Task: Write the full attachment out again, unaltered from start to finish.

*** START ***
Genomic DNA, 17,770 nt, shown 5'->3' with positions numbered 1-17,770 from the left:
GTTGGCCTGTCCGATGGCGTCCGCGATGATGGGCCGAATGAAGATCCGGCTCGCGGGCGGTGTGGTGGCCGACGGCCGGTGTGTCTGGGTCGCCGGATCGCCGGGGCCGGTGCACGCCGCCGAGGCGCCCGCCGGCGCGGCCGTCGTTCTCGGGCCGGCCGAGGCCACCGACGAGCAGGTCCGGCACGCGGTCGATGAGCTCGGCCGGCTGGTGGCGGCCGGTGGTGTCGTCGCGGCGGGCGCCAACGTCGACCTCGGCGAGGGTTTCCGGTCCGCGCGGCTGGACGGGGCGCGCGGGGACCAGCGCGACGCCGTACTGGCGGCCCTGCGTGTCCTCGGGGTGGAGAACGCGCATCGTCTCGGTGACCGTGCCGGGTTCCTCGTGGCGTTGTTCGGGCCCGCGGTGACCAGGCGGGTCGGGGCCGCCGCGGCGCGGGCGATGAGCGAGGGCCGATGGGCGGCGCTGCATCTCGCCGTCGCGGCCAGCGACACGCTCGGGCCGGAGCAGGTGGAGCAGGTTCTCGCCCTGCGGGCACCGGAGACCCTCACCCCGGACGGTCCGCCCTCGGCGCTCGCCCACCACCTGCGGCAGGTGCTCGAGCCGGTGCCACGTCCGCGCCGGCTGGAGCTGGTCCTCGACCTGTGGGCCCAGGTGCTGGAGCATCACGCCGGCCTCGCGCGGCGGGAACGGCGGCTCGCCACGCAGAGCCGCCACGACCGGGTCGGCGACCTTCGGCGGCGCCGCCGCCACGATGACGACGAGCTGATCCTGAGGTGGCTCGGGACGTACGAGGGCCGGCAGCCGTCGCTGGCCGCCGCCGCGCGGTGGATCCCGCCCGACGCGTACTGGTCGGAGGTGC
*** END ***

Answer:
Genomic DNA, 17,770 nt, shown 5'->3' with positions numbered 1-17,770 from the left:
GTTGGCCTGTCCGATGGCGTCCGCGATGATGGGCCGAATGAAGATCCGGCTCGCGGGCGGTGTGGTGGCCGACGGCCGGTGTGTCTGGGTCGCCGGATCGCCGGGGCCGGTGCACGCCGCCGAGGCGCCCGCCGGCGCGGCCGTCGTTCTCGGGCCGGCCGAGGCCACCGACGAGCAGGTCCGGCACGCGGTCGATGAGCTCGGCCGGCTGGTGGCGGCCGGTGGTGTCGTCGCGGCGGGCGCCAACGTCGACCTCGGCGAGGGTTTCCGGTCCGCGCGGCTGGACGGGGCGCGCGGGGACCAGCGCGACGCCGTACTGGCGGCCCTGCGTGTCCTCGGGGTGGAGAACGCGCATCGTCTCGGTGACCGTGCCGGGTTCCTCGTGGCGTTGTTCGGGCCCGCGGTGACCAGGCGGGTCGGGGCCGCCGCGGCGCGGGCGATGAGCGAGGGCCGATGGGCGGCGCTGCATCTCGCCGTCGCGGCCAGCGACACGCTCGGGCCGGAGCAGGTGGAGCAGGTTCTCGCCCTGCGGGCACCGGAGACCCTCACCCCGGACGGTCCGCCCTCGGCGCTCGCCCACCACCTGCGGCAGGTGCTCGAGCCGGTGCCACGTCCGCGCCGGCTGGAGCTGGTCCTCGACCTGTGGGCCCAGGTGCTGGAGCATCACGCCGGCCTCGCGCGGCGGGAACGGCGGCTCGCCACGCAGAGCCGCCACGACCGGGTCGGCGACCTTCGGCGGCGCCGCCGCCACGATGACGACGAGCTGATCCTGAGGTGGCTCGGGACGTACGAGGGCCGGCAGCCGTCGCTGGCCGCCGCCGCGCGGTGGATCCCGCCCGACGCGTACTGGTCGGAGGTGC